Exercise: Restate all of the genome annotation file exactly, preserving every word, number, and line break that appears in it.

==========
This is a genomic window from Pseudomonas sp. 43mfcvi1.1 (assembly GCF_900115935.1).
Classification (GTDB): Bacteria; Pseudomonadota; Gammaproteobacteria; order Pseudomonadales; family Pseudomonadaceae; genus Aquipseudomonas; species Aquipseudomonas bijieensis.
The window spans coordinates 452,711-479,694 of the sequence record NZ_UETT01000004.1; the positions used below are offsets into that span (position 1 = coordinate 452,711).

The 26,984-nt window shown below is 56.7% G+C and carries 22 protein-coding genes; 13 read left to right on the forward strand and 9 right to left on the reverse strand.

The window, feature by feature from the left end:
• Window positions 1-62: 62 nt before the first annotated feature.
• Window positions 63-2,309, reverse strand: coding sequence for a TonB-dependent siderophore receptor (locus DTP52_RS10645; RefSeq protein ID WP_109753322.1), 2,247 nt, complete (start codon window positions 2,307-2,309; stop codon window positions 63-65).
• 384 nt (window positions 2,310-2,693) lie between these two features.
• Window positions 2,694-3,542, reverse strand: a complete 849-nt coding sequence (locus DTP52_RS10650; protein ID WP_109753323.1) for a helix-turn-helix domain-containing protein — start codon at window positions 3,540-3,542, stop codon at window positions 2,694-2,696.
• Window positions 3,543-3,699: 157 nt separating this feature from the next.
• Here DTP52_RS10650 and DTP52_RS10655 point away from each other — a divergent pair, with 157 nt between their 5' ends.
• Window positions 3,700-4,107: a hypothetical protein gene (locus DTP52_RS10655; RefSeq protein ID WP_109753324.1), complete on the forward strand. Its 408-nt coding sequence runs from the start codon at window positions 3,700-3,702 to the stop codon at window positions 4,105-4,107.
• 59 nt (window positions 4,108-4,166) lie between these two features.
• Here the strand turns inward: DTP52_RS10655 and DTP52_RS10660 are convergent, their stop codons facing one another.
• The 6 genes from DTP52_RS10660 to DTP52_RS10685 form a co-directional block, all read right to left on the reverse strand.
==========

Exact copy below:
This is a genomic window from Pseudomonas sp. 43mfcvi1.1 (assembly GCF_900115935.1).
Classification (GTDB): Bacteria; Pseudomonadota; Gammaproteobacteria; order Pseudomonadales; family Pseudomonadaceae; genus Aquipseudomonas; species Aquipseudomonas bijieensis.
The window spans coordinates 452,711-479,694 of the sequence record NZ_UETT01000004.1; the positions used below are offsets into that span (position 1 = coordinate 452,711).

The 26,984-nt window shown below is 56.7% G+C and carries 22 protein-coding genes; 13 read left to right on the forward strand and 9 right to left on the reverse strand.

The window, feature by feature from the left end:
• Window positions 1-62: 62 nt before the first annotated feature.
• Window positions 63-2,309, reverse strand: coding sequence for a TonB-dependent siderophore receptor (locus DTP52_RS10645; RefSeq protein ID WP_109753322.1), 2,247 nt, complete (start codon window positions 2,307-2,309; stop codon window positions 63-65).
• 384 nt (window positions 2,310-2,693) lie between these two features.
• Window positions 2,694-3,542, reverse strand: a complete 849-nt coding sequence (locus DTP52_RS10650; protein ID WP_109753323.1) for a helix-turn-helix domain-containing protein — start codon at window positions 3,540-3,542, stop codon at window positions 2,694-2,696.
• Window positions 3,543-3,699: 157 nt separating this feature from the next.
• Here DTP52_RS10650 and DTP52_RS10655 point away from each other — a divergent pair, with 157 nt between their 5' ends.
• Window positions 3,700-4,107: a hypothetical protein gene (locus DTP52_RS10655; RefSeq protein ID WP_109753324.1), complete on the forward strand. Its 408-nt coding sequence runs from the start codon at window positions 3,700-3,702 to the stop codon at window positions 4,105-4,107.
• 59 nt (window positions 4,108-4,166) lie between these two features.
• Here the strand turns inward: DTP52_RS10655 and DTP52_RS10660 are convergent, their stop codons facing one another.
• The 6 genes from DTP52_RS10660 to DTP52_RS10685 form a co-directional block, all read right to left on the reverse strand.